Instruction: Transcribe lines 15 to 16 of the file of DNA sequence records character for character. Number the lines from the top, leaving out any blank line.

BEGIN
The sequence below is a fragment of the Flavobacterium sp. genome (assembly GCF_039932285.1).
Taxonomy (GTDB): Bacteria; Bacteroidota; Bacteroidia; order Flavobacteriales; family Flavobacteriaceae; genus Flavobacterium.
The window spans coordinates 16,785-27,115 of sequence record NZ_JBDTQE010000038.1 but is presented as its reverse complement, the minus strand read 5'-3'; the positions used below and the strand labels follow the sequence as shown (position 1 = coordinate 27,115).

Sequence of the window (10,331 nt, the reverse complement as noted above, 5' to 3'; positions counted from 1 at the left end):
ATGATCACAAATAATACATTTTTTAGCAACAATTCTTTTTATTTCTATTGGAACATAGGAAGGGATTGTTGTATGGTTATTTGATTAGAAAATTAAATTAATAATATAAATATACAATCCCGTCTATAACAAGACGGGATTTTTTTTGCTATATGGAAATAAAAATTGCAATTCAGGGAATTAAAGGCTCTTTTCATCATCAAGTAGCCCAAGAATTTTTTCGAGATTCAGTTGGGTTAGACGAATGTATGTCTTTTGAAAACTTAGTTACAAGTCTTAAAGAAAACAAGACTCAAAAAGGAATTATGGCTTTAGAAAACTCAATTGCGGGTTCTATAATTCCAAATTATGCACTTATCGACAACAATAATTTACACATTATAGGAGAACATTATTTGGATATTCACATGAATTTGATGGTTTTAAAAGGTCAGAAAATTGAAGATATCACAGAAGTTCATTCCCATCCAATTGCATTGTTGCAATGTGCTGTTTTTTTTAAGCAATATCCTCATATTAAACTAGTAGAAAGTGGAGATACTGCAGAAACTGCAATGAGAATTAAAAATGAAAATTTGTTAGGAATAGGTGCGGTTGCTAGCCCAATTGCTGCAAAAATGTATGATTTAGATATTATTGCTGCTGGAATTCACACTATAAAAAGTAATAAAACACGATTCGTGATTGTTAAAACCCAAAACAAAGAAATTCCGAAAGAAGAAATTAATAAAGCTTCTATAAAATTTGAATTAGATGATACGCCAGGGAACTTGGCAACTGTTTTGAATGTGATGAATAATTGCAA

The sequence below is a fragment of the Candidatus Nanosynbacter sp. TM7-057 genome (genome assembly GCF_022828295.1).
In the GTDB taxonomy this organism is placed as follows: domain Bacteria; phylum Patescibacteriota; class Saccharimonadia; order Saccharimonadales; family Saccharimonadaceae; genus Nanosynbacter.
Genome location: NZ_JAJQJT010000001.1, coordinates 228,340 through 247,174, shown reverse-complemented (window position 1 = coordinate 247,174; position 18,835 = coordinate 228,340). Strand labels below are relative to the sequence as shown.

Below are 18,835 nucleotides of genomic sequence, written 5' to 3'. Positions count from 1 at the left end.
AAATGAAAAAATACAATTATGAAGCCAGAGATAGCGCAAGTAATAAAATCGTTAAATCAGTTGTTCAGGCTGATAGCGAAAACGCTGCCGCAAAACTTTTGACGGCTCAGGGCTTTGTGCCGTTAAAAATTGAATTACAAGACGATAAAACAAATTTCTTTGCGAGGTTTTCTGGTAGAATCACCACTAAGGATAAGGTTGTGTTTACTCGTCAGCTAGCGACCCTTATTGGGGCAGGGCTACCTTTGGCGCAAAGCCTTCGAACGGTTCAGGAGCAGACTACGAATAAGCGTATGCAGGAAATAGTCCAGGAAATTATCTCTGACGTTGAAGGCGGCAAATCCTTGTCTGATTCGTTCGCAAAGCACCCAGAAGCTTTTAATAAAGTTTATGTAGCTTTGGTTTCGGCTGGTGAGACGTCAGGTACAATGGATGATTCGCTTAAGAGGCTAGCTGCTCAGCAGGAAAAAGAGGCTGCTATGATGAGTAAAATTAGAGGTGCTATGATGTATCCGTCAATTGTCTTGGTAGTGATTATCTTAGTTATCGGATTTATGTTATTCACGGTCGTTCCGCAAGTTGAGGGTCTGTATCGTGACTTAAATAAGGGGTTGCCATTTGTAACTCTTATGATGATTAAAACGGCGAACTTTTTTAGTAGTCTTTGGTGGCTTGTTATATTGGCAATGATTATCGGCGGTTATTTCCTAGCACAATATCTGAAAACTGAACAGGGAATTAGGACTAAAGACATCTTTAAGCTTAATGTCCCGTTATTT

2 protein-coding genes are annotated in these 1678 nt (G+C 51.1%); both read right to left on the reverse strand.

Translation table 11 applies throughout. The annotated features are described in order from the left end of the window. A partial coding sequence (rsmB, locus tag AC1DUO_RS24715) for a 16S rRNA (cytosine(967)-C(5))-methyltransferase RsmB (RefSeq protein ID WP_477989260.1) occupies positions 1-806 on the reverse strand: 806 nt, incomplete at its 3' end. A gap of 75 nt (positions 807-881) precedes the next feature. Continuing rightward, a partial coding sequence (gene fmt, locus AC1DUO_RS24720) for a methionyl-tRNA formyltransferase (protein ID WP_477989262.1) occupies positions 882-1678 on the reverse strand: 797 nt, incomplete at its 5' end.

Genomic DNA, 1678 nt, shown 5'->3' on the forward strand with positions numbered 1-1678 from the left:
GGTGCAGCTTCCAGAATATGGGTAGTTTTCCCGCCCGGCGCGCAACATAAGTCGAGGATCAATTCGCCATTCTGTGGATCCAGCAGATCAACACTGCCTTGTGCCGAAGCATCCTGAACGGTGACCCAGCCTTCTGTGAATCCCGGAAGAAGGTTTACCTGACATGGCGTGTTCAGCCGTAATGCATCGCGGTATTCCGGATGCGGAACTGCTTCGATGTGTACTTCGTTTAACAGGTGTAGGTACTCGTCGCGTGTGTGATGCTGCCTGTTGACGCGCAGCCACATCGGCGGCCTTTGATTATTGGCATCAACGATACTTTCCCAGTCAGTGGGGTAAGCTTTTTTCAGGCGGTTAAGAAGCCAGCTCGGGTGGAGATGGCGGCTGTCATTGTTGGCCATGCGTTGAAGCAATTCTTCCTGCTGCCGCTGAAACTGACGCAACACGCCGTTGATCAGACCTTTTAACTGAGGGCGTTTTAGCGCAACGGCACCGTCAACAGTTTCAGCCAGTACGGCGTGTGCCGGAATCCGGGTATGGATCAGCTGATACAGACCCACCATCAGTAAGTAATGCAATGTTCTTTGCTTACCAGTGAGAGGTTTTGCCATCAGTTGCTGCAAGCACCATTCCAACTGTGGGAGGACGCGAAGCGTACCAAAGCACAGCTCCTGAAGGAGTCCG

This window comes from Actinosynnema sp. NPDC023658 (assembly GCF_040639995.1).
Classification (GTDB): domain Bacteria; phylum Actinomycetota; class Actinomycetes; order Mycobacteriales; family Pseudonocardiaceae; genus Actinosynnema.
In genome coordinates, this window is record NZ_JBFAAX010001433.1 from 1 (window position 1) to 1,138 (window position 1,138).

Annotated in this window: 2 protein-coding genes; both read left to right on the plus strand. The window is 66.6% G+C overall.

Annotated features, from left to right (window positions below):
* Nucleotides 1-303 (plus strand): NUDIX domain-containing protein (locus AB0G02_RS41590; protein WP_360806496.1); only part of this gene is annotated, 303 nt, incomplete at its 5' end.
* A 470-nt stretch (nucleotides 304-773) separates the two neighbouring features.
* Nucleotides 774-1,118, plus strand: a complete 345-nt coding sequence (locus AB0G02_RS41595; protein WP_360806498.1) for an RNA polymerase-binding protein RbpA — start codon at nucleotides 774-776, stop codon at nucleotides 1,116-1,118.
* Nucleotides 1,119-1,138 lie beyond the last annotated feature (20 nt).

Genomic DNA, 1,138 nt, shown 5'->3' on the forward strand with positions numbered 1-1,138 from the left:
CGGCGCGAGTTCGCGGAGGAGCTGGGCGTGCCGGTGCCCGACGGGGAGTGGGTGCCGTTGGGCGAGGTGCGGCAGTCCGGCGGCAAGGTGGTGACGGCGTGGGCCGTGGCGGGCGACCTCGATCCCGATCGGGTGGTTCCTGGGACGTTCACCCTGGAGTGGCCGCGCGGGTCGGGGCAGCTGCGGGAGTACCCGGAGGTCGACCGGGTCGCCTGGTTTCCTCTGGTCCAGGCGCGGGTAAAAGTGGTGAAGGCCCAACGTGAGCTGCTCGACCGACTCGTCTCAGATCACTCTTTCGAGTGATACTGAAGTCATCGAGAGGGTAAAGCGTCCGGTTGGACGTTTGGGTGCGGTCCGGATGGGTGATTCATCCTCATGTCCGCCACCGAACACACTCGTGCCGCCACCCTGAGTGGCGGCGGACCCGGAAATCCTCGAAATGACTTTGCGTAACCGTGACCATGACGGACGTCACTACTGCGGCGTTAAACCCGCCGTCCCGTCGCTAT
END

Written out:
This window comes from Actinosynnema sp. NPDC023658 (assembly GCF_040639995.1).
Classification (GTDB): domain Bacteria; phylum Actinomycetota; class Actinomycetes; order Mycobacteriales; family Pseudonocardiaceae; genus Actinosynnema.